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Q&A with Toyota Racing's drivers' World Champions

Toyota Racing's Anthony Davidson and Sébastien Buemi share their thoughts on securing the 2014 WEC drivers' World Championship

 

Toyota Racing managed to secure the 2014 WEC drivers’ World Championship at the Six Hours of Bahrain; the penultimate round of the championship. Below they share their thoughts on that achievement and their championship-winning season, which includes four wins from the seven races so far.

 

Q&A with Anthony Davidson

Anthony Davidson, world champion; how does it feel?
It hasn’t hit home yet. I always consider myself to be a top sportscar driver and now I have the World Championship to show for it. It is incredible; the biggest thing I have won in my career by a long way and the first championship I have won since 1995 in karting. I have never been a World Champion before. It feels fantastic. It has been an amazing year and now we have one more job to do in Brazil; we are going to push to win the manufacturers’ World Championship for the team.

The competition in WEC is very strong, does that make this championship even more significant to you?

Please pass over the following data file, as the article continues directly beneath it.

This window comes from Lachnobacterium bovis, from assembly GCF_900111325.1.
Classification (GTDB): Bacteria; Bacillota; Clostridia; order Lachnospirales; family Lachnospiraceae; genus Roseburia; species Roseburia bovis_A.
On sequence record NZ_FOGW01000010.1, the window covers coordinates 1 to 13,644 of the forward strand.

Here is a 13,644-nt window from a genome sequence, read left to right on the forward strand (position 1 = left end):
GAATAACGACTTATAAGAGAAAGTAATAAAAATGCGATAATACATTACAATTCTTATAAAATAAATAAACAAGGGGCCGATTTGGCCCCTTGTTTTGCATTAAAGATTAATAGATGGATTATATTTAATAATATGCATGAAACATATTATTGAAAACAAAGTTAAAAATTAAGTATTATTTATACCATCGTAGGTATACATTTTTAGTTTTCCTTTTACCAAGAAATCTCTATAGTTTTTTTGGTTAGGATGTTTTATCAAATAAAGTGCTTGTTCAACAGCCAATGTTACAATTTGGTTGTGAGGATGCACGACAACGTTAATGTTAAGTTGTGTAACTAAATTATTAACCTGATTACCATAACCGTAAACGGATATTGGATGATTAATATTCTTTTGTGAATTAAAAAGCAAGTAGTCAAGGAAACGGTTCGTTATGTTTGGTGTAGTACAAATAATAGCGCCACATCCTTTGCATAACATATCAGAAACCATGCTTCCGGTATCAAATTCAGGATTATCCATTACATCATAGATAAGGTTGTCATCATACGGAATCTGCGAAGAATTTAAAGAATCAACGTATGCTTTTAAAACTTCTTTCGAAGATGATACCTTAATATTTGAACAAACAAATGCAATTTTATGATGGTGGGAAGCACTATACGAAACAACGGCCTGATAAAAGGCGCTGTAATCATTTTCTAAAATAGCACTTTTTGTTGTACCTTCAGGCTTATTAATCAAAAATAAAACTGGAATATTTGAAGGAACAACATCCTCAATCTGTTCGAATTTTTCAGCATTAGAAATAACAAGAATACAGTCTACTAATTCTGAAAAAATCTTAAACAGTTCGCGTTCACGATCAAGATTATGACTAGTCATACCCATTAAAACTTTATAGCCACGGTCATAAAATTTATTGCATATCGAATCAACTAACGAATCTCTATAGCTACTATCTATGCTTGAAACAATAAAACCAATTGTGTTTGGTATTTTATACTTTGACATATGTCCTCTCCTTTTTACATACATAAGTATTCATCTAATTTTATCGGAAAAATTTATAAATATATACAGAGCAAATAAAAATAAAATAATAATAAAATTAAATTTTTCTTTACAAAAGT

To be a World Champion in anything is special, let alone against the serious competition we face in Audi and Porsche. Everyone knows their credentials and the history they have in sportscar racing. For us to be standing here having won the World Championship is phenomenal. It is testament to our team, which has built the best and fastest car this year.

Tell us about the race in Bahrain…
We should have won the race. I wanted to win but it wasn’t meant to be. When we had the problem I wasn’t stressed or upset. It was just one of those things. I trusted the team and the mechanics to repair the car and send us back out. It was one problem we haven’t had all year and that put us out of contention but we still showed our speed.

What were your expectations at the start of the season?
Before we even turned a wheel this year I expected we would be more competitive compared to Audi due to the new regulations but not necessarily stronger than them. So it was a pleasant surprise to find out we were in fact the fastest car after the first few races. I did not know what to expect from Porsche but we knew they would get stronger as the season went on.

Did you expect to be fighting for the World Championship at that stage?
No. You hope but you never expect to be fighting for the championship. Our main focus before thinking about the championship was Le Mans, which is the biggest race of the year.

What has been the biggest challenge for you this season?